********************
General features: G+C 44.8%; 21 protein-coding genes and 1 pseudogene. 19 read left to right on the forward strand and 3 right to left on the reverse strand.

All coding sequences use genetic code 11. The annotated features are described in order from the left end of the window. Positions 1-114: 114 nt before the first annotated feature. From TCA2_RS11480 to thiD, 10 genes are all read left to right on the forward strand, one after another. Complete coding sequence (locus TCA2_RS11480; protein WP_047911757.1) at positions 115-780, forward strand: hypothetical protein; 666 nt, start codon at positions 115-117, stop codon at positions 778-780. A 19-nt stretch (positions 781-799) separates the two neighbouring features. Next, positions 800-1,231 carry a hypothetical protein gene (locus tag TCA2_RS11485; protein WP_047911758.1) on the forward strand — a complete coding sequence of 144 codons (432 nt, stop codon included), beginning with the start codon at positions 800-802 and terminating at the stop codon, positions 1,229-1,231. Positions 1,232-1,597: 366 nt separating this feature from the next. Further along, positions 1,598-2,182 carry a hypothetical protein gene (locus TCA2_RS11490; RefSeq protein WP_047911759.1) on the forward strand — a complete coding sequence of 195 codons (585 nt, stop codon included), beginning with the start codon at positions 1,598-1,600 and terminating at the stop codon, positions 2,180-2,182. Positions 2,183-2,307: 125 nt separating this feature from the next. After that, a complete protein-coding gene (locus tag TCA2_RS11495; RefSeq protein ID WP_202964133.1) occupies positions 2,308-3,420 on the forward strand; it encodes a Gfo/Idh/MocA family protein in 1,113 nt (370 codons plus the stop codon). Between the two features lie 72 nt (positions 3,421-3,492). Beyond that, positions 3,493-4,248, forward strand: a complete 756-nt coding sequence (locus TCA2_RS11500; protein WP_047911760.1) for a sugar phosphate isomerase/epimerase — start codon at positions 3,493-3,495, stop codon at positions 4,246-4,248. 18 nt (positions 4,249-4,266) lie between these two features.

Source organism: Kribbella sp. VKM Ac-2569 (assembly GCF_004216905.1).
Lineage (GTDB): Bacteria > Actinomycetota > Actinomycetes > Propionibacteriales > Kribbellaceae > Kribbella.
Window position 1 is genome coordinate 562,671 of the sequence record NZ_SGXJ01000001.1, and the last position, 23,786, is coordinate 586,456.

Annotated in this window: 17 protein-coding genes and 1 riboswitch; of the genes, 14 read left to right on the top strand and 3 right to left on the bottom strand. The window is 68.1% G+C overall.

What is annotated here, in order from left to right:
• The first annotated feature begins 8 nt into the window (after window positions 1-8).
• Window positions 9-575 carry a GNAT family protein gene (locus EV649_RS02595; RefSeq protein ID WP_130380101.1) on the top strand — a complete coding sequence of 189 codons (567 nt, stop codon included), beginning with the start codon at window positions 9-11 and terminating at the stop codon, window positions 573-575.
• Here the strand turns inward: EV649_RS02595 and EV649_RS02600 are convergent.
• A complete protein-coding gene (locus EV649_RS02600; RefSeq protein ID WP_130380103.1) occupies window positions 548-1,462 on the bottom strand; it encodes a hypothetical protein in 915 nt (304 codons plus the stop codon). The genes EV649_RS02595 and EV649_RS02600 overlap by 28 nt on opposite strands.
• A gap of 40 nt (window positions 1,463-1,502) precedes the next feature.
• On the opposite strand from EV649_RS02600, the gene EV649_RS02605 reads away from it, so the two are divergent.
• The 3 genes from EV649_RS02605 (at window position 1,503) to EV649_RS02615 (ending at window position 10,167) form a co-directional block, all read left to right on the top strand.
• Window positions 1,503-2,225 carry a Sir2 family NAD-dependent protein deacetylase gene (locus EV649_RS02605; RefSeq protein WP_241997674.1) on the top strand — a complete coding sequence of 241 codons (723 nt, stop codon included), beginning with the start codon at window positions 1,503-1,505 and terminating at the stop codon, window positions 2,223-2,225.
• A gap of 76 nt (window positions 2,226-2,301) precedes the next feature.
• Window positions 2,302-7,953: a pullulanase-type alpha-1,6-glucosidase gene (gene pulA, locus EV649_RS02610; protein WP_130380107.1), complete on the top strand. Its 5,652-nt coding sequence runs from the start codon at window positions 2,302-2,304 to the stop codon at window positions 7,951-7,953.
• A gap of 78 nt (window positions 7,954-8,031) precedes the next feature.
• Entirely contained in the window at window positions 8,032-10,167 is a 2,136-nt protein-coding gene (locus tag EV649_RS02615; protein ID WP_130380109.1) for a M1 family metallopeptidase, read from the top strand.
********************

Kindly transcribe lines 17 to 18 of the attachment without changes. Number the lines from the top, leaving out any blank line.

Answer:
• Window positions 2,302-7,953: a pullulanase-type alpha-1,6-glucosidase gene (gene pulA, locus EV649_RS02610; protein WP_130380107.1), complete on the top strand. Its 5,652-nt coding sequence runs from the start codon at window positions 2,302-2,304 to the stop codon at window positions 7,951-7,953.
• A gap of 78 nt (window positions 7,954-8,031) precedes the next feature.